Documentary filmmaker Alex Gibney appears to be on a one-man mission to expose corruption. In 2005, he took on the duplicity of Enron with Enron: The Smartest Guys in the Room. He won an Oscar in 2008 for Taxi to the Dark Side, his examination of the Bush administration’s torture policy. And last year, he gave voice to deaf sexual-abuse victims at the hands of a Catholic priest in Mea Maxima Culpa: Silence in the House of God. Wherever he looks, he finds hypocrisy and abuses of power—he wants to personalize current events and enrage us by what he uncovers. But just as importantly, he wants to warn us: The more we put our faith in institutions and heroes, the easier it is for them to betray us.
Gibney’s latest, The Armstrong Lie,is his 10th full-length theatrical documentary in the last eight years—and his fourth in the last 12 months. (That’s not counting his participation in the 2010 omnibus doc Freakonomics and his contribution to ESPN’s 30 for 30 series, Catching Hell, about infamous Chicago Cubs fan Steve Bartman.) The film had the potential to be a feel-good inspirational tale. Initially conceived in 2008, the documentary was going to follow decorated cyclist Lance Armstrong as he came out of retirement to train for the 2009 Tour de France, an event he dominated in the late 1990s and early 2000s. Plagued by rumors that he used performance-enhancing drugs for those Tour victories, Armstrong wanted to clear his name—and Gibney would be there to document the triumph.
That didn’t happen. Though Armstrong placed third in the Tour, he could no longer outpace the years-long speculation surrounding his alleged doping. On August 23, 2012, he ended his battle with the U.S. Anti-Doping Agency, forfeiting his Tour victories, and five months later, he came clean to Oprah, finally admitting that he had been doping all along.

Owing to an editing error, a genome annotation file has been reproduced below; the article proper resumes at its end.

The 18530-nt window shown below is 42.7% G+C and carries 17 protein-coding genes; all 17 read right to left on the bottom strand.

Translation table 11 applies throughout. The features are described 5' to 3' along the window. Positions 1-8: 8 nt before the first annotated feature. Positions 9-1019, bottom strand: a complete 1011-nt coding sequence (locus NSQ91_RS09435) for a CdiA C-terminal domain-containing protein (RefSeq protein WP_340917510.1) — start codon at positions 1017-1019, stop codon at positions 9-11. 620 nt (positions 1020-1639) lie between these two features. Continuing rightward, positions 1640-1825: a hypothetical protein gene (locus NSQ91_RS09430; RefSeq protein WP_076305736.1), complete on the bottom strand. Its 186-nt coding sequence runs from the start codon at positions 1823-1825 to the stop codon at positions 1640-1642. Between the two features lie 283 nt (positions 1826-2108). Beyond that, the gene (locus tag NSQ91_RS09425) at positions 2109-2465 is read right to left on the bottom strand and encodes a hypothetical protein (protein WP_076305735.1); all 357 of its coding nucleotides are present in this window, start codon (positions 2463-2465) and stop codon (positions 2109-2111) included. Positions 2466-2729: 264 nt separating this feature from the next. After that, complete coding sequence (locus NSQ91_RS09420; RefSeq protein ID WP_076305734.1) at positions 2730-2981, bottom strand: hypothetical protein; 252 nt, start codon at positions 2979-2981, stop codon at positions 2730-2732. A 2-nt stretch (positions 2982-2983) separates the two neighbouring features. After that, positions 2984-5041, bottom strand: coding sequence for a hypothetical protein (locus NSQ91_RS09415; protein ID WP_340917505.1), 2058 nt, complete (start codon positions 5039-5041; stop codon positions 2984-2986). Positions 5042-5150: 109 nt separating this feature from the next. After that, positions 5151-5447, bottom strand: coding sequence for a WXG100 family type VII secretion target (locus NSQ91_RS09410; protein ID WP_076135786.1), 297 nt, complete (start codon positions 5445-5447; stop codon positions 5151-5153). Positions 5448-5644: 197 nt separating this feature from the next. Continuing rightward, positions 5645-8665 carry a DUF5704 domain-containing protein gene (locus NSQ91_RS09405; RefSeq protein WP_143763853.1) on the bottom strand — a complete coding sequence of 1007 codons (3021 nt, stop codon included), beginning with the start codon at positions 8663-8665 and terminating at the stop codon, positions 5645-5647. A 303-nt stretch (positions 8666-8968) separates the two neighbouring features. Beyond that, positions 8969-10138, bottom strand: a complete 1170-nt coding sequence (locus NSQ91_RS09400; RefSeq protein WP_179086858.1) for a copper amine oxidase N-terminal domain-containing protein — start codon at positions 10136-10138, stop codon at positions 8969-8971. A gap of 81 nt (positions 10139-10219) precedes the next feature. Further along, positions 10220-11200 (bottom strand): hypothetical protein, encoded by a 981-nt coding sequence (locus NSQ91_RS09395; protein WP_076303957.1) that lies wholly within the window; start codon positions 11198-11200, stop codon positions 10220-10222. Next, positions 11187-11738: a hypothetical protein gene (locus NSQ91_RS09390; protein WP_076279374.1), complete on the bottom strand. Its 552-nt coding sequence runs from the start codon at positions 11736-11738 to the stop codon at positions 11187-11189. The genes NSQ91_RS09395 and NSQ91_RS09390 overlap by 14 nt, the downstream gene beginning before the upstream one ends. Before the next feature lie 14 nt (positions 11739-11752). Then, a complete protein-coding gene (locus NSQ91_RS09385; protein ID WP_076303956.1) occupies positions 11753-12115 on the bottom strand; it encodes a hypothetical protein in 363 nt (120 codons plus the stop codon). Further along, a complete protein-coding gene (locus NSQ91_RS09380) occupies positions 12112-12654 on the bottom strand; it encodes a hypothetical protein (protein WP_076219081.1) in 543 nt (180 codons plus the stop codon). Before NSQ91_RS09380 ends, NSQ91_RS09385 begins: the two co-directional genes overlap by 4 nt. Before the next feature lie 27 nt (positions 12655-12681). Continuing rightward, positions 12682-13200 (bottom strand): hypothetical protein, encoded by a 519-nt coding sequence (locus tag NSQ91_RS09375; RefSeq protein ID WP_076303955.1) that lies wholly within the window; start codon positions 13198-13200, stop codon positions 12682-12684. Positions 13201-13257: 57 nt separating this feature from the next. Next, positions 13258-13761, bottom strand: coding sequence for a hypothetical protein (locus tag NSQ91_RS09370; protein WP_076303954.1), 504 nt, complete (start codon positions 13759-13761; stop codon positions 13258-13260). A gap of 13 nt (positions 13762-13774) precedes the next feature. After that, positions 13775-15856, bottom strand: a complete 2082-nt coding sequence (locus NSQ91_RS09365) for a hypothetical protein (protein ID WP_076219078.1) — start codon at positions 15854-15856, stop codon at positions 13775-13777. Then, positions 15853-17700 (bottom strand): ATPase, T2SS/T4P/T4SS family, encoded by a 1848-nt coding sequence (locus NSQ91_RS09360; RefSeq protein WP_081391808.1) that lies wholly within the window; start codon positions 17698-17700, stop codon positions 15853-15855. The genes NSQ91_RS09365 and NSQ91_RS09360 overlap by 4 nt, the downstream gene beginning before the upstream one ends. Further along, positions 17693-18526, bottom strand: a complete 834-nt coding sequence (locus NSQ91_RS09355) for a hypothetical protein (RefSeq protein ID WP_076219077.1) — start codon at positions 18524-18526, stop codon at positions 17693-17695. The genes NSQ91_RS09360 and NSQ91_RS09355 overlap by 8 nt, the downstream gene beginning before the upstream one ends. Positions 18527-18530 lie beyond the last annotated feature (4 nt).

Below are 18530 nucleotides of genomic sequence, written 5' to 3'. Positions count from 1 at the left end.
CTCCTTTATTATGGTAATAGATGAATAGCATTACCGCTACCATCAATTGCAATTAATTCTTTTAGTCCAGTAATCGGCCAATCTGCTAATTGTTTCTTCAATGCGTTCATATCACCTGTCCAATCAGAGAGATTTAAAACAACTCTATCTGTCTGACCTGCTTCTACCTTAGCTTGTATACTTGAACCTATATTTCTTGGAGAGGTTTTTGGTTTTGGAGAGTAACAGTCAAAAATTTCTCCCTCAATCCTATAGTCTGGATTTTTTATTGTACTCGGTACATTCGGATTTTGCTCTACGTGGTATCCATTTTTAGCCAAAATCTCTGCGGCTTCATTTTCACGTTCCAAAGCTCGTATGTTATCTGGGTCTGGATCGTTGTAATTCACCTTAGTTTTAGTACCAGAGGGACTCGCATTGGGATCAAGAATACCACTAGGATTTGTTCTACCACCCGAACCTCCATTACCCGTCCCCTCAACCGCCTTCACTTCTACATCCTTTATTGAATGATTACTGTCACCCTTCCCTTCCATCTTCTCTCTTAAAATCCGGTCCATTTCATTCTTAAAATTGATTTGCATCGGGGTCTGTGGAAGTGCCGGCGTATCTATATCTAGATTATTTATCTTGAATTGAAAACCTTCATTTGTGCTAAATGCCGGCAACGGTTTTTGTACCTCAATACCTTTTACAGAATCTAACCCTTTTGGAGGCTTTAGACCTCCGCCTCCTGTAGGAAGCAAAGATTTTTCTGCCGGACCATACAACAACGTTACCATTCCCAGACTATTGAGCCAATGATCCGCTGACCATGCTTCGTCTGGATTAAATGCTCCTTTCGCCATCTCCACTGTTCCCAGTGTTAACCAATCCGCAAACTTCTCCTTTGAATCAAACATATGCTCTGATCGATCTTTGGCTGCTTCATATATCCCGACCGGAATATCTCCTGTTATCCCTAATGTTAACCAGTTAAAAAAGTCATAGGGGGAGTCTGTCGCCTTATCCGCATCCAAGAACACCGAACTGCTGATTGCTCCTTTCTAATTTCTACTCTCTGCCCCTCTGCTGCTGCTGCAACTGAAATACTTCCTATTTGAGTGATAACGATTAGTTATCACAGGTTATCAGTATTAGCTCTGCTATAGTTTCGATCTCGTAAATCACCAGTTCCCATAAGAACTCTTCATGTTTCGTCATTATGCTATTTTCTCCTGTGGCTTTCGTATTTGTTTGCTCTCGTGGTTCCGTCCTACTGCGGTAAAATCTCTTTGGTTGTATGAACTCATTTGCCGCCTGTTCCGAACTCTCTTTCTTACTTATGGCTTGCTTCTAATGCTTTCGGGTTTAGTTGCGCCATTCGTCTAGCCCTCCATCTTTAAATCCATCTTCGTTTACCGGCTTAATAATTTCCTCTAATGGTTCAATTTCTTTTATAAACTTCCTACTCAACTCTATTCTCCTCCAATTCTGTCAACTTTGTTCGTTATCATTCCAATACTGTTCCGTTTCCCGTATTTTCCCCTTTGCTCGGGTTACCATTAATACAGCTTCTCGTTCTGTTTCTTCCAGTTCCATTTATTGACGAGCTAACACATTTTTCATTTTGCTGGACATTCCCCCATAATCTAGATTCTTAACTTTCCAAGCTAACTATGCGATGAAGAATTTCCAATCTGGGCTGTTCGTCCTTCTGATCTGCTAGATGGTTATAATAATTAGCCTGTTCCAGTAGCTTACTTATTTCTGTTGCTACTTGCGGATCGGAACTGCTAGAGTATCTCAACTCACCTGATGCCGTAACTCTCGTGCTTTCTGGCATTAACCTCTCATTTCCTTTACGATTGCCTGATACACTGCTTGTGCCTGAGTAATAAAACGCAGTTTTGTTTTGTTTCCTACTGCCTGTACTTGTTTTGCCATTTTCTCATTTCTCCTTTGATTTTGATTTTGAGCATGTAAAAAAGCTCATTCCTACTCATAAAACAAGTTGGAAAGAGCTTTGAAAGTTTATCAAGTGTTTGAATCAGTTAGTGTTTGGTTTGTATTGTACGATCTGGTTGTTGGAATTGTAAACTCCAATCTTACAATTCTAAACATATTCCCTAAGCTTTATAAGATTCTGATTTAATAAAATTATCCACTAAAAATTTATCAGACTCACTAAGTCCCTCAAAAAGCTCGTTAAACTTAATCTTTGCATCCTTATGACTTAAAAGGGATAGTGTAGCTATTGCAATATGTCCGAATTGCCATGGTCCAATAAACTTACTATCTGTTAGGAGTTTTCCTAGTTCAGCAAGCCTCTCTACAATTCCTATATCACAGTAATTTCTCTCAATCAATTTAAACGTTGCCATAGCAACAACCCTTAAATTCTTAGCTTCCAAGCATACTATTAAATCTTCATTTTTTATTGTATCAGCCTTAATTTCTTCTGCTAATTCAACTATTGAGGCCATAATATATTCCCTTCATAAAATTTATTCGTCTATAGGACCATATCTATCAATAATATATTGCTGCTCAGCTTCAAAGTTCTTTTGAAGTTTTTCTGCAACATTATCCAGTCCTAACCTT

These events forced Gibney to reconceive his film, and as a result, The Armstrong Lie now fits perfectly within the director’s body of work—another cautionary tale about the darkness lurking underneath the glittering public image we’ve been sold. And like many of his movies, The Armstrong Lie doesn’t just examine corruption, it also shines a light on the people victimized by that corruption. (In this case, that includes Armstrong’s former teammate Frankie Andreu and his wife Betsy Andreu, whom he ridiculed and intimidated when they tried to blow the whistle on him.)
Earlier this year, while promoting Mea Maxima Culpa, which detailed a sex scandal involving children at a Wisconsin Catholic school for the deaf starting in the 1950s, Gibney tried to explain to the A.V. Club what it is about corruption that fascinates him. “I’m not sure why, but I seem to be drawn to stories about abuses of power,” he said. “But I’m also drawn, not so much to victims’ stories, as stories that tend to show how power works. Because if you don’t understand the criminals, you can’t figure out how to stop the crimes.”